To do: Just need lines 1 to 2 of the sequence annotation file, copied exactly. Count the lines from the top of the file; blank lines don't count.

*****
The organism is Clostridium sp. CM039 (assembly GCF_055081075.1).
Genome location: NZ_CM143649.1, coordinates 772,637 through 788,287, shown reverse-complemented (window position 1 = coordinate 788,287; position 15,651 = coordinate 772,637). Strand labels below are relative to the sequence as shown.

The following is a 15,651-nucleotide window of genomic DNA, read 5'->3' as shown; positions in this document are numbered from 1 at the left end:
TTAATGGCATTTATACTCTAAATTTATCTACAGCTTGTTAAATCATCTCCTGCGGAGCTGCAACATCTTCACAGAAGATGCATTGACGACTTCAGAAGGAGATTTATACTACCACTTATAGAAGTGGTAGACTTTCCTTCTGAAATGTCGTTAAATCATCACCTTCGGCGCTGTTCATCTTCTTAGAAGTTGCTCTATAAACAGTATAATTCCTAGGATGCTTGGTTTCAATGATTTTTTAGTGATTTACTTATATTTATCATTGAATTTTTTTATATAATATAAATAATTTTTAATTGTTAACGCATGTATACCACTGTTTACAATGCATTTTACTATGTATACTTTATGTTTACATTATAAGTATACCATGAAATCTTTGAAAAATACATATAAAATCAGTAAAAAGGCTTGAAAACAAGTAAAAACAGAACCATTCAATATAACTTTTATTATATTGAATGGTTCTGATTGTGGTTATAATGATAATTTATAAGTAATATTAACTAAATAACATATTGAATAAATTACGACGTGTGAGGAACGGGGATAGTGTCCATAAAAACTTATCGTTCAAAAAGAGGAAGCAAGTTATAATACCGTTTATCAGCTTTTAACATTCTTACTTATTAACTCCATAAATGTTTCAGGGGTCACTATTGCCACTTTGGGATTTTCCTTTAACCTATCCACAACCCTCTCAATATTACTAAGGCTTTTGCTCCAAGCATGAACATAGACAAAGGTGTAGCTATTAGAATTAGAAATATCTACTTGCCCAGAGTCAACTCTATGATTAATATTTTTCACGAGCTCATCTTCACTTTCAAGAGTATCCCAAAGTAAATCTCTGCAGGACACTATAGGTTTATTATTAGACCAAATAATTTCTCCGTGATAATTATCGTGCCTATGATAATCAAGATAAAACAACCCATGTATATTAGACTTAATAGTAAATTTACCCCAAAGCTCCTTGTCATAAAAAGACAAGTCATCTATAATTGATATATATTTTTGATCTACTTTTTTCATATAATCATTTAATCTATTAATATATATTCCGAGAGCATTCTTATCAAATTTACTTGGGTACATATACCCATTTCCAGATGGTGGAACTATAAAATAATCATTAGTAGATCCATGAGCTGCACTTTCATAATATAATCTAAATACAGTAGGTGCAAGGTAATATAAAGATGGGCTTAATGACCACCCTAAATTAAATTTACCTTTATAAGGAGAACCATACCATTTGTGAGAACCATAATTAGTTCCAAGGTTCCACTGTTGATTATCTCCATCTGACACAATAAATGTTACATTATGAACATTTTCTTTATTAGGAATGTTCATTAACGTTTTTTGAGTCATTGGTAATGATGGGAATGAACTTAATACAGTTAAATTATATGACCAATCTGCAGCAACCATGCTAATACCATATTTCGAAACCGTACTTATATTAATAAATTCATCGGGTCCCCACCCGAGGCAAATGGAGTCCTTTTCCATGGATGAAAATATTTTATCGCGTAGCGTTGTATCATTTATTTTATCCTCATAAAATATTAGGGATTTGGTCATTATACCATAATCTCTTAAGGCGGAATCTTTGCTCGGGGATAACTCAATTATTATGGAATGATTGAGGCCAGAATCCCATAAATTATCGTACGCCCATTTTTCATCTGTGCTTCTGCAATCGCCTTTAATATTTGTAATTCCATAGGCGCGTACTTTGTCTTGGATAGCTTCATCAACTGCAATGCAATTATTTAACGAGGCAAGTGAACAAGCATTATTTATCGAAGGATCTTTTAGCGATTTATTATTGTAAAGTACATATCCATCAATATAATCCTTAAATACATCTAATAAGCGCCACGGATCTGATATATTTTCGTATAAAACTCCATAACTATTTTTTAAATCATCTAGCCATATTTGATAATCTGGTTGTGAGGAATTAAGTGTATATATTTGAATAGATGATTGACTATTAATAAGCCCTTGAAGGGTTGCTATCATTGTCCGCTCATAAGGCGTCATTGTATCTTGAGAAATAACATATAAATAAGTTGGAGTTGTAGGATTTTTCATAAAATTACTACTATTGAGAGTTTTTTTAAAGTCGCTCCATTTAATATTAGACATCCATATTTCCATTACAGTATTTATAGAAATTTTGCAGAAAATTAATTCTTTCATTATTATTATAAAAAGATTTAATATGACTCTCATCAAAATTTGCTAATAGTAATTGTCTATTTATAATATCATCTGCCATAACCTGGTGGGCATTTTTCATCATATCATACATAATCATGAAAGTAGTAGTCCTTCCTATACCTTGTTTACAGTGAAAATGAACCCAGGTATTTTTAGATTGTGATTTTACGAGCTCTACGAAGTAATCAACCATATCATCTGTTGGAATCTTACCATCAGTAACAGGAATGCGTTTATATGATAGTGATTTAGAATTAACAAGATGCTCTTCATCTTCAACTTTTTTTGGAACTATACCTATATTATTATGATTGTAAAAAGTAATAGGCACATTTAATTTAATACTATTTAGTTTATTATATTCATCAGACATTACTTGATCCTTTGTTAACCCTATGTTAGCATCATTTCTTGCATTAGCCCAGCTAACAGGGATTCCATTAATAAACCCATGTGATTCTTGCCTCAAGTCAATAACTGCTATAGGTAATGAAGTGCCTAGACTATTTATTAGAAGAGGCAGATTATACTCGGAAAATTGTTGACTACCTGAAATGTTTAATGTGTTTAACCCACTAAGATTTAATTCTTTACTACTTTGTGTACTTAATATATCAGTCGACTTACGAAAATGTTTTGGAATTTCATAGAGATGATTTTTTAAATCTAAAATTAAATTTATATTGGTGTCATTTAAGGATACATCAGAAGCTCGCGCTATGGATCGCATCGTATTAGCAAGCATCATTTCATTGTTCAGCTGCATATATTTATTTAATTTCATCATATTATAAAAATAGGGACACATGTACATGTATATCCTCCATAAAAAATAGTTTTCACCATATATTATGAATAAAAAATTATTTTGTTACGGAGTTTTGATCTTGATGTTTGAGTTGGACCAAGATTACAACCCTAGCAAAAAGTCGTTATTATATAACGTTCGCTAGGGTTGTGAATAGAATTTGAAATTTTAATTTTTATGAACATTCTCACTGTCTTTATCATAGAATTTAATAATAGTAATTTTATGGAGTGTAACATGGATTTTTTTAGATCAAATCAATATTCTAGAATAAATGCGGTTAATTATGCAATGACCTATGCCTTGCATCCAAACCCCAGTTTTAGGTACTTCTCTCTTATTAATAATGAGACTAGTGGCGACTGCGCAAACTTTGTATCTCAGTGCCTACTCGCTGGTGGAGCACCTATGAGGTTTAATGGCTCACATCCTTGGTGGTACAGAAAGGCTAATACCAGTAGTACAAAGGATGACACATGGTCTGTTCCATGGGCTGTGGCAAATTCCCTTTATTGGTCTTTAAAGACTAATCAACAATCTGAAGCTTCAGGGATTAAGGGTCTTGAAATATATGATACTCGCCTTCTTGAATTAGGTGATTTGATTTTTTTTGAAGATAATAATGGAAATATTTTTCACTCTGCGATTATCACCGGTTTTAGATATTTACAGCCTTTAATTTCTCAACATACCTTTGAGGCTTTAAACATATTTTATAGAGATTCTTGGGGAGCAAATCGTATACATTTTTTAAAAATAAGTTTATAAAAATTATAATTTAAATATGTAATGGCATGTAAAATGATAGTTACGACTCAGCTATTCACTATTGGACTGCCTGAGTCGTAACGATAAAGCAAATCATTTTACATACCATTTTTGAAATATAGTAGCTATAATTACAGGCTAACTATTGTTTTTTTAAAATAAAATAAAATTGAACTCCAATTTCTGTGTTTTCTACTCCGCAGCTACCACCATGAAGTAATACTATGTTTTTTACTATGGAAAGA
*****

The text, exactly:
The organism is Clostridium sp. CM039 (assembly GCF_055081075.1).
Genome location: NZ_CM143649.1, coordinates 772,637 through 788,287, shown reverse-complemented (window position 1 = coordinate 788,287; position 15,651 = coordinate 772,637). Strand labels below are relative to the sequence as shown.